Tips for Allergy-Friendly Cruise Dining


If you have food allergies, when you are out its often hard to find food you can eat, let alone food you want to eat. Sometimes eating at home seems like the easiest, and safest option. So, when planning a cruise vacation, the last thing you want is to let food allergies get in the way of the fun…and prevent you from eating the magnificent feasts that can be found around every corner!

I can understand and sympathize with these fears, as I have Celiac Disease, and therefore require a Gluten Free diet. My husband and I started cruising in 2010, and had taken several cruises before the onset of my Celiac Disease and subsequent diagnosis in 2013. My first thoughts when planning our next cruise after my newly adopted Gluten Free diet was, “But what will I eat? What about all that glorious (aka glutinous) cruise food that I had grown to love?” To my pleasant surprise, a lot of my fears of eating only salads for a week were unfounded. In fact, in many ways I think Gluten Free eating on a cruise ship is easier (and tastier) than Gluten Free eating in real life, especially since the food is being cooked for you! The following are some tips I’ve discovered along the way for enjoying an allergy-free cruise vacation.

  1. Notify the cruise line of your allergy before your cruise

When booking and planning your cruise, notify the cruise line of your food allergy. Some cruise lines will allow you to enter this information online or provide it via email, or you can discuss with your travel agent or cruise line representative to make them aware of your special dietary requests. Make sure that you provide notification as soon as possible prior to sailing, as some cruise lines, such as Royal Caribbean, have 45 or 90-day time limits for these requests.

  1. Visit the Main Dining Room after you board.

Once on board, visit the Main Dining Room as soon as possible and speak to the Maître d’ or host/hostess to notify them in person of your dietary needs. On a Carnival cruise, they will provide you with that evening’s menu to pre-order your selections based upon what can be made Gluten Free or applicable to your allergy. On Celebrity cruises, gluten and lactose free options are denoted directly on the Main Dining Room menus, making it easy to select allergy-friendly options at each meal without the need to pre-order. The Main Dining Room staff of each cruise line will make every effort to accommodate your dietary requests.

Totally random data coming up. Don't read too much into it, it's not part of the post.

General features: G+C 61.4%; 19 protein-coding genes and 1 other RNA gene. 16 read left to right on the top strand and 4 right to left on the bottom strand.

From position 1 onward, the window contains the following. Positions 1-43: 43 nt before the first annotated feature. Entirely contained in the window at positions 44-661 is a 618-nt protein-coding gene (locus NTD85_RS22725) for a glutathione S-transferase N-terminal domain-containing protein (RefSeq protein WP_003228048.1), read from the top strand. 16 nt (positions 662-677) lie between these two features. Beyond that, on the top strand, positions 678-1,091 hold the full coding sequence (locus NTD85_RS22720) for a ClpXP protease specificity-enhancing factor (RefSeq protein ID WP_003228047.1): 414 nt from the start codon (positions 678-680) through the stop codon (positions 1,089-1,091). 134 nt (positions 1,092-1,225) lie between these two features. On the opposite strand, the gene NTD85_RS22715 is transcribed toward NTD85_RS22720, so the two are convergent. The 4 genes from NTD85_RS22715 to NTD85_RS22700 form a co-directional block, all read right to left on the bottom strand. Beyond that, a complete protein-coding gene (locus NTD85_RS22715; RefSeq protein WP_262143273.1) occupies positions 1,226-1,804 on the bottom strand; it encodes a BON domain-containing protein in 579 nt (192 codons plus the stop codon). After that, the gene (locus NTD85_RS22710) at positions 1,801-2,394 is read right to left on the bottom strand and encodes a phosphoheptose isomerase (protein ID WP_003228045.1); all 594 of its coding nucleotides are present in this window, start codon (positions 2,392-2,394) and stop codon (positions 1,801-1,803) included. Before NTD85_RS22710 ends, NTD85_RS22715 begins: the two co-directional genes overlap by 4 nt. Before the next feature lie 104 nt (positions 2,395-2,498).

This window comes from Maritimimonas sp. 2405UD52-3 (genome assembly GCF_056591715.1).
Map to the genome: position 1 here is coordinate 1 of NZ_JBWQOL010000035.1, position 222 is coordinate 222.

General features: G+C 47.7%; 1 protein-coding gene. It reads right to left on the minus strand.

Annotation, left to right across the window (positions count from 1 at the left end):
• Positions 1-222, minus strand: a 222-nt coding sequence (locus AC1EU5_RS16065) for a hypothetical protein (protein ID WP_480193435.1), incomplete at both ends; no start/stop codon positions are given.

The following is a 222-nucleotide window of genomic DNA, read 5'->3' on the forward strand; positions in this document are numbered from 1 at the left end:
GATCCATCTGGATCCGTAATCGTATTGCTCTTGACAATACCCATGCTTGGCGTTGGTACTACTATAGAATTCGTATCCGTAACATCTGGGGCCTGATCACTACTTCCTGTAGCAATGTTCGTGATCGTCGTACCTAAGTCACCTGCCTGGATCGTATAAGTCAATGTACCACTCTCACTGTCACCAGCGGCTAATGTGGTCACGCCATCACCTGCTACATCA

1. Pre-order your food whenever possible.

If your cruise line does not notate allergy-friendly options on their menus, many cruise lines will provide the options to pre-order your selections after dinner for the next evening’s meal. The food will be made to order based on your dietary restrictions, which can definitely ease your mind about finding the right foods. For those with gluten allergies, Carnival will even make their famous Chocolate Melting Cake Gluten Free. Additionally, if you are planning to eat in the Main Dining Room for breakfast or brunch the next day, you can pre-order for those meals as well.

  1. Ask for allergy-friendly options when making specialty dining reservations.

When visiting the ship’s specialty dining venues, don’t forget to make them aware of your allergy when requesting reservations. Recently when cruising on Carnival Sunshine, the hostess of Cucina del Capitano Italian restaurant gave me the option to pre-order my meal in order to request foods that are traditionally not Gluten Free, such as chicken parmesan, arancini, and tiramisu. However, when eating at specialty restaurants on previous Carnival cruises, I was not given the option to pre-order, but they did let me know which options could be made Gluten Free when ordering. Carnival’s steakhouses and Bonsai Sushi venues can also provide allergy-friendly options. Each cruise line’s procedures and specialty venues may be different, but making the staff aware of your allergy as soon as possible will ensure an enjoyable dining experience.

  1. Do some pre-cruise dining venue research.